Sulman From United States of America, joined Mar 2004, 2041 posts, RR: 28 Posted (11 years 6 months 2 weeks 2 days 12 hours ago) and read 3315 times:
I've been exploring photoshop some more and I've got some questions about sharpening technique. I typically use 30/0.3/0 for percentage amount/pixel radius/threshold and it's served me well (thanks Justin!), however I'm still not sure it's ideal in some cases.
My interest was prompted when I read this informative article here:
I found it helpful as, aside from having a very basic knowledge of what USM does, I didn't have a clue what the settings really meant. Having said that, I looked at my own settings, and dug up an old thread here, and found most people prefer very low figures, but in particular a threshold value of '0'. Essentially, this means that Photoshop will apply the sharpening algorithm to all pixels where a difference is detected after creating the mask; no matter how small that difference is.
That was enlightening for me, as I had noticed on some of my images a very fine - but noticeable - saw-tooth effect on low contrast edges, such as white fuselages against the sky, or wing leading-edges against any background. I'm not talking about the USM stegosaurus you get after oversharpening, but something more subtle. Increasing the threshold did seem to help with this quite a bit.
Any techniques people want to share? Do you just avoid USM 'problem' areas and process parts of the image individually? People do get some amazing results and I thought it would be useful to exchange some tips.
It takes a big man to admit they are wrong, and I am not a big man.
Ckw From UK - England, joined Aug 2010, 813 posts, RR: 14
Reply 1, posted (11 years 6 months 2 weeks 2 days 12 hours ago) and read 3286 times:
This is such a difficult area ... to get good results is pretty straight forward, but to get optimum results, well that's another matter! Moreover, as the best results are also dependent on camera type (and in-camera settings), file processing method (in the case of RAW) and required output size, the ideal formula is going to be pretty specific to any individual photographer and picture.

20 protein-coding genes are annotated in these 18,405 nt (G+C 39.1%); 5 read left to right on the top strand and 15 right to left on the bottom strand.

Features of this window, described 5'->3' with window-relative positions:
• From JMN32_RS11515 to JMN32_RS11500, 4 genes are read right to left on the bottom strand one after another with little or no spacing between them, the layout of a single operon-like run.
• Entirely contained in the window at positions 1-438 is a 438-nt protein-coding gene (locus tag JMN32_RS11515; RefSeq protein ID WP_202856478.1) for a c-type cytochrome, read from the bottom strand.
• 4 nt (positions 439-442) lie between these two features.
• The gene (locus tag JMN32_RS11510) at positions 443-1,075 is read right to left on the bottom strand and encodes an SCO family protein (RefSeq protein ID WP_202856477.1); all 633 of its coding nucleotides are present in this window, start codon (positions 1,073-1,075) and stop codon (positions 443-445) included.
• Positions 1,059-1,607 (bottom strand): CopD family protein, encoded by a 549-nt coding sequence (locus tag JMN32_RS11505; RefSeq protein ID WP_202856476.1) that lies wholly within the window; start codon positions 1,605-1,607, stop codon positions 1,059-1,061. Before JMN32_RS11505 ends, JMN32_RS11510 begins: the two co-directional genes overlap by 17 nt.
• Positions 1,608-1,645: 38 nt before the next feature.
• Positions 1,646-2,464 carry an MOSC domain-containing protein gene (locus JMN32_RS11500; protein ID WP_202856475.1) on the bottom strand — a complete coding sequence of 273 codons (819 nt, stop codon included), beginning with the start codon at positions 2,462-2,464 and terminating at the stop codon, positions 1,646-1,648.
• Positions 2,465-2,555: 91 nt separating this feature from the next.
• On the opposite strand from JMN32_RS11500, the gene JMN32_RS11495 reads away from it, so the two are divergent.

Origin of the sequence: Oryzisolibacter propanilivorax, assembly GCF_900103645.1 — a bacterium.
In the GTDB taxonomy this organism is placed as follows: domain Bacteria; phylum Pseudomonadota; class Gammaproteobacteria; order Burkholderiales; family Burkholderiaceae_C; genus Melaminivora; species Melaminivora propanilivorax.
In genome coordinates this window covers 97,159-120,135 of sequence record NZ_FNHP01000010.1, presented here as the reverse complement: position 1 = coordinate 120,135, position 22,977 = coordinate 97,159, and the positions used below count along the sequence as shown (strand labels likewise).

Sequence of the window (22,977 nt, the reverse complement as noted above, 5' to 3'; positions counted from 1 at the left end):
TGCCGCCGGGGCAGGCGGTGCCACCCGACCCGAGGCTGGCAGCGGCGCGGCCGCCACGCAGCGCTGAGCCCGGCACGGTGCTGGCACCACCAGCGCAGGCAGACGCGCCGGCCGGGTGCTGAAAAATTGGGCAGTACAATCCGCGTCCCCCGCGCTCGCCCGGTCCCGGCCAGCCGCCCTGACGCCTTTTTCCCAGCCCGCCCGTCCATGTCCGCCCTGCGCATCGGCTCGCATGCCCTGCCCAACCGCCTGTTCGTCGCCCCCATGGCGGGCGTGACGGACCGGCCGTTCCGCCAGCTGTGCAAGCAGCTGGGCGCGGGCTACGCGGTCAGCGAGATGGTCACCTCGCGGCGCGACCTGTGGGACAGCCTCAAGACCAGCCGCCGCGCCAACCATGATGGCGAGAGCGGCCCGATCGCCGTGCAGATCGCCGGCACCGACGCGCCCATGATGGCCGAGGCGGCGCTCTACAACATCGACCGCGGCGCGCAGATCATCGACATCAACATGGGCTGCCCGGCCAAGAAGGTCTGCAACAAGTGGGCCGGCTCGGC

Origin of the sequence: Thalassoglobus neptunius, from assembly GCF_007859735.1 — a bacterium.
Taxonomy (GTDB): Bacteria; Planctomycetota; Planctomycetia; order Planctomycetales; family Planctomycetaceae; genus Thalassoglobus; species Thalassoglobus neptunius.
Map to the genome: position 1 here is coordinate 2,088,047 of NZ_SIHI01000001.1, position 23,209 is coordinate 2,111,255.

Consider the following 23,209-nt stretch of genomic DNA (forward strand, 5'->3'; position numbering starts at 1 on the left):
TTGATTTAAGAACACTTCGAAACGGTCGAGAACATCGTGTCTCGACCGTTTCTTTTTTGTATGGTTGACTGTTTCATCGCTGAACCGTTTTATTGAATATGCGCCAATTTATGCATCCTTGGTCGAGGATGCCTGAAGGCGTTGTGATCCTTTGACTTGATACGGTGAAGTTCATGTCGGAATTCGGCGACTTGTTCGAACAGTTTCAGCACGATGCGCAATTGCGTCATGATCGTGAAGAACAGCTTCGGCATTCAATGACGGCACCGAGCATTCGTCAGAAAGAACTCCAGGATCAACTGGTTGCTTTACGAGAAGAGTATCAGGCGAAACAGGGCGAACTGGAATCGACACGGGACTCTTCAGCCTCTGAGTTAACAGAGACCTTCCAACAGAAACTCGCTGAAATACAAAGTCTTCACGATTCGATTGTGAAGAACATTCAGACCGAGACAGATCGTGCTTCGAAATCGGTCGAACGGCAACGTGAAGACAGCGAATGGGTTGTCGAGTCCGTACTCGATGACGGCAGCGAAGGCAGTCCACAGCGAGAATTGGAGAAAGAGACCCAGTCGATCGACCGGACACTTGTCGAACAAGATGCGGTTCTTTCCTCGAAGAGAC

For this reason, 3rd party tools such as FocalBlade are very useful since they a) analyse the actual image being sharpened to determine an optimum algorthm and b) provide simple slider controls to fine tune things like haloing (which would require very time consuming masking and channel work in PS).
I have been through the process of writing reasonably complex actions for optimum sharpening, but, apart from the intellectual interest, this is really a waste of time. I don't worry about it too much anymore.
For everyday work, I'll use a standard USM formula - for my 1Dii, its something like 300-400/0.3/0 for A.net size images; 300-400/0.6/3 for A4 size prints (note that unlike the 10D/D60/300D which always apply some sharpening, even with sharpening set to 0, the 1Dii applies none).
For very critical work, I'll use Focalblade.
Subject matter makes a difference as well - in general, with aviation pics, we just want the image "sharp". However, with portraits, such an approach can be unflattering - we want sharp eyes, but smooth skin, so here selective sharpening becomes necessary, though once again, products like Focalblade make this much easier.
ChrisH From Sweden, joined Jul 2004, 1136 posts, RR: 14
Reply 2, posted (11 years 6 months 2 weeks 2 days 12 hours ago) and read 3276 times:
On a 1024x image I usually start with 80%/0.3/3, and then adjust percentage to what looks good. I do this in LAB-mode in lightness channel. If jaggies appear, Either sharpen the image in a new layer, then use erase tool to "paint away" the jaggies, using low flow (press 3 on keypad for 30% flow, 4 for 40% etc.). Or you can use the historybrush to accomplish the same thing really. Also I use quickmask to select the aircraft or details I want sharpened, leaving skies and background untouched.